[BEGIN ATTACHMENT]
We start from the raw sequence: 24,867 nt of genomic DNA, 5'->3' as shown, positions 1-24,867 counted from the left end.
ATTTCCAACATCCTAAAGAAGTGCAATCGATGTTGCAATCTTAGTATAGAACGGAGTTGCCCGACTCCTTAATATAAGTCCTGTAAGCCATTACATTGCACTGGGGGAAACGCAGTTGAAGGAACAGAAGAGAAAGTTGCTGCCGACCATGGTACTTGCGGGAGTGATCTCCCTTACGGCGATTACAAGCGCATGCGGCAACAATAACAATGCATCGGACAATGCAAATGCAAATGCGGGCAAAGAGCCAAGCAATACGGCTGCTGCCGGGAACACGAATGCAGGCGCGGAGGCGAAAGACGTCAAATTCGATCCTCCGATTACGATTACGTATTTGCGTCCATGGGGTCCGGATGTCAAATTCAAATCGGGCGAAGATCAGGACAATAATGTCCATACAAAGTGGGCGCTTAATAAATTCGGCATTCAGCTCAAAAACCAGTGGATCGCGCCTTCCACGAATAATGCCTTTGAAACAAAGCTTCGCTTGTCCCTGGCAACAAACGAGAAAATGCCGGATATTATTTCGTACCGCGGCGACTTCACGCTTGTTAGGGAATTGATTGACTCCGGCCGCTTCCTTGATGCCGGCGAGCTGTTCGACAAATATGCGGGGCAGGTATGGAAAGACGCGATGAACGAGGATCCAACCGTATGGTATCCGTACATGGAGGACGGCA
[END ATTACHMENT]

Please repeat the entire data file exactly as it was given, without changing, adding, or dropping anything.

We start from the raw sequence: 24,867 nt of genomic DNA, 5'->3' as shown, positions 1-24,867 counted from the left end.
ATTTCCAACATCCTAAAGAAGTGCAATCGATGTTGCAATCTTAGTATAGAACGGAGTTGCCCGACTCCTTAATATAAGTCCTGTAAGCCATTACATTGCACTGGGGGAAACGCAGTTGAAGGAACAGAAGAGAAAGTTGCTGCCGACCATGGTACTTGCGGGAGTGATCTCCCTTACGGCGATTACAAGCGCATGCGGCAACAATAACAATGCATCGGACAATGCAAATGCAAATGCGGGCAAAGAGCCAAGCAATACGGCTGCTGCCGGGAACACGAATGCAGGCGCGGAGGCGAAAGACGTCAAATTCGATCCTCCGATTACGATTACGTATTTGCGTCCATGGGGTCCGGATGTCAAATTCAAATCGGGCGAAGATCAGGACAATAATGTCCATACAAAGTGGGCGCTTAATAAATTCGGCATTCAGCTCAAAAACCAGTGGATCGCGCCTTCCACGAATAATGCCTTTGAAACAAAGCTTCGCTTGTCCCTGGCAACAAACGAGAAAATGCCGGATATTATTTCGTACCGCGGCGACTTCACGCTTGTTAGGGAATTGATTGACTCCGGCCGCTTCCTTGATGCCGGCGAGCTGTTCGACAAATATGCGGGGCAGGTATGGAAAGACGCGATGAACGAGGATCCAACCGTATGGTATCCGTACATGGAGGACGGCA